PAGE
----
The NSP has endorsed a response to the series of articles published by Denver Post reporter Karen E. Crummy. An NSP member news release on its Web site directs patrollers to a response by Dan Whiting, Chief Accident Investigator at Wolf Creek Ski Area, and NSP Executive Director Tim White has released an official NSP response. Both are posted on the “Club Colorado” blog. The YouTube video that accompanied the Whiting response is included here. The NSP and Wolf Creek responses, however, appear to miss the “conflict of interest” point of the Post series.
Seventy-five years ago this week, two guys from Massachusetts met at the National Ski Races on Stowe’s Nose Dive trail and the National Ski Patrol (NSP) was born.
As the NSP enters its 76th year and reflects upon its legacy, ski patrollers serve a very different skiing population and group of industry stakeholders. In this article we explore whether the National Ski Patrol System has accomplished its mission, and pose the question, “Has the U.S. network of ski and alpine touring resorts now evolved to the point where it can more effectively assume the NSP’s mission to prevent skiing accidents and assist those sustaining accidents?”
A memorial was held on 5 January for Patricia Mae “Patsy” Hileman of Snowmass Village, Colorado. Patsy, a 26-year veteran of the Aspen Ski Patrol, died in an avalanche on 30 December in the Ship’s Prow Glade, a backcountry skiing spot at Aspen’s Snowmass area. The memorial service celebrating her life was held on at the Elk Camp restaurant at Snowmass Mountain.
Hileman appears to have inadvertently triggered a portion of the “crown” from a previous avalanche that pushed her off the edge. She was skiing in a section of the Snowmass backcountry that is not explicitly open to the skiing public due to its inherent dangers. A previous avalanche at that location had been triggered with explosives by the patrol on 27 December 2012, three days before Hileman’s incident. While the avalanche was very small, it appears to have been of sufficient size to sweep Hileman, an expert skier familiar with that area, off the cliff’s edge. Continue reading Last First Tracks: Snowmass Memorial Held for Patsy Hileman→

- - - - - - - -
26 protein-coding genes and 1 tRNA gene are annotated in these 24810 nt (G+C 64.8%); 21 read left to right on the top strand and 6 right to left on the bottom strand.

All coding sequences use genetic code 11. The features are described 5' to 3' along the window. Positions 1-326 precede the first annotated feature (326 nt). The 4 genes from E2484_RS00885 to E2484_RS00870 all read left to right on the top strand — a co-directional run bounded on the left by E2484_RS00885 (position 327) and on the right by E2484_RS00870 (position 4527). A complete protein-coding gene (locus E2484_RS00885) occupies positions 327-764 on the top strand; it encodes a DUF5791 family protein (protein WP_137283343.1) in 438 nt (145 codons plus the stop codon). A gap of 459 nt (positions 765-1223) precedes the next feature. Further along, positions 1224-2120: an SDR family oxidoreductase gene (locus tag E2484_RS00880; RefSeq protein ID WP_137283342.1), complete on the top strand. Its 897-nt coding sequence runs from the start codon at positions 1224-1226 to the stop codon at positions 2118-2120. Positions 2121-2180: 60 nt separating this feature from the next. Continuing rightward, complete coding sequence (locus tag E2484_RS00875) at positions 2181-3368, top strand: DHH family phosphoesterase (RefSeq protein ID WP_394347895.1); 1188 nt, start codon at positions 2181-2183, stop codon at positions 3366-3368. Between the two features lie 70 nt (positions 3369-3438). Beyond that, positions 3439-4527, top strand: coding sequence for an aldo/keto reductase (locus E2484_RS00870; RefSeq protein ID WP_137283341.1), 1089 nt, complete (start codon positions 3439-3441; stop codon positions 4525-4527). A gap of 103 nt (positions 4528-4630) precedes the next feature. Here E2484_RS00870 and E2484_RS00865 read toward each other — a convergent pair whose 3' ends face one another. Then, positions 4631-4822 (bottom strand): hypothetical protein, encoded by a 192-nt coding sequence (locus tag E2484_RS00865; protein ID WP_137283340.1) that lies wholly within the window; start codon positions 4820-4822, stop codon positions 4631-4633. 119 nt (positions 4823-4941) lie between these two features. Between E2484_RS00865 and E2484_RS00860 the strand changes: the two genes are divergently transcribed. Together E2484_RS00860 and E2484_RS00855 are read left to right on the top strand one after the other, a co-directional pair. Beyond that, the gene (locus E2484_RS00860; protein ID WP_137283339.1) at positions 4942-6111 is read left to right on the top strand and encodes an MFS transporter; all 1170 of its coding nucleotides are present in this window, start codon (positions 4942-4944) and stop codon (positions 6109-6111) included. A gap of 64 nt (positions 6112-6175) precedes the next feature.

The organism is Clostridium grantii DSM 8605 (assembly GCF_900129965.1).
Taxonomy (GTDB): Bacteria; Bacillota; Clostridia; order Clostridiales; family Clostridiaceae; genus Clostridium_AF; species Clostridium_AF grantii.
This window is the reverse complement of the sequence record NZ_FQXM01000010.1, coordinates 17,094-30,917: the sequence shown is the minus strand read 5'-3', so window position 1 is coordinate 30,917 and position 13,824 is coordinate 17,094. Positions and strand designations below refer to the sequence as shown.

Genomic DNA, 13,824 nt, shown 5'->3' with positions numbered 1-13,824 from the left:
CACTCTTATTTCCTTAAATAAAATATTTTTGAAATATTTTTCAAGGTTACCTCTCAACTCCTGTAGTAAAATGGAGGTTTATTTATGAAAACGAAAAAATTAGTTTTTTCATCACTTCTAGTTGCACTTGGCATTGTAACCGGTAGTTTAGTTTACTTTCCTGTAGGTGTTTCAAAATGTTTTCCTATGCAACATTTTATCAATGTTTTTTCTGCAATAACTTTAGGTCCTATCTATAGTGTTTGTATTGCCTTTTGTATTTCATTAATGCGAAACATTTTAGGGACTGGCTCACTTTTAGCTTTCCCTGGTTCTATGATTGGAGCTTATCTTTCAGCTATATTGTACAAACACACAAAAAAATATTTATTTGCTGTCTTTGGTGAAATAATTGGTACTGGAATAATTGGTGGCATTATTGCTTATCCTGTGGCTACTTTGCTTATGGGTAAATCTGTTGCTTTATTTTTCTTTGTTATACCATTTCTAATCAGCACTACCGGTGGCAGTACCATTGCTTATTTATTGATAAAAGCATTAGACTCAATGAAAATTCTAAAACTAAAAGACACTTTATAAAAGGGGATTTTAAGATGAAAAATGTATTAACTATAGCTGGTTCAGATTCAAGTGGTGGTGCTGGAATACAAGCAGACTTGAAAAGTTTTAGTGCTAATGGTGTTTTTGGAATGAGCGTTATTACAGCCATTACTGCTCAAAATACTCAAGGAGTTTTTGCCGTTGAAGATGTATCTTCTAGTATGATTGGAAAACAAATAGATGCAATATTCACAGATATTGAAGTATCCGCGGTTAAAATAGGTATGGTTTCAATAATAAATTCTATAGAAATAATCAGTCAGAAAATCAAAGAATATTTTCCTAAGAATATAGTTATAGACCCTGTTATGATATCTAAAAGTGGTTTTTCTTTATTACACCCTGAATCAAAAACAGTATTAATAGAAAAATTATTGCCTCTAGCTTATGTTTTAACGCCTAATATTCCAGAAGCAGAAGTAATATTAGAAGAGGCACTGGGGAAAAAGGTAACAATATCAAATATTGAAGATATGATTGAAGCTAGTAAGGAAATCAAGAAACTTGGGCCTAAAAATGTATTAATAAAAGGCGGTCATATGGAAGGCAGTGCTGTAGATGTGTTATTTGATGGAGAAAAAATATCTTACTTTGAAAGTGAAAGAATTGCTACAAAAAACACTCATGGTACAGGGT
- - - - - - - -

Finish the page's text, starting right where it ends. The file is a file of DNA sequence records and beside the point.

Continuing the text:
CASPER, Wyo. – A lawsuit has been filed in Wyoming’s Natrona County District Court against the City of Casper and the Casper Mountain Ski Patrol by the parents of a 5-year-old that was killed on Christmas Eve in 2010. Wyoming’s Spence Law Firm is representing the family. Gerry Spence, the firm’s legendary founder, is a civil rights attorney with a reputation that is well-known nationally.
Elsie Johnson was killed two years ago by a snowboarder, Craig Shirley, who also died in the incident at Hogadon Ski Area. Elsie and her mom, Kelli Johnson, were reportedly skiing on Dreadnaught, an expert run, and had stopped in the center of the trail when Shirley collided with them. Kelli Johnson was also seriously injured in the accident, and reportedly has no memory of the incident. Elsie Johnson and Craig Shirley, 23 years old, both died of blunt force trauma. Continue reading Casper Ski Patrol Sued by Parents of 5-Year-Old Killed in 2010 Incident→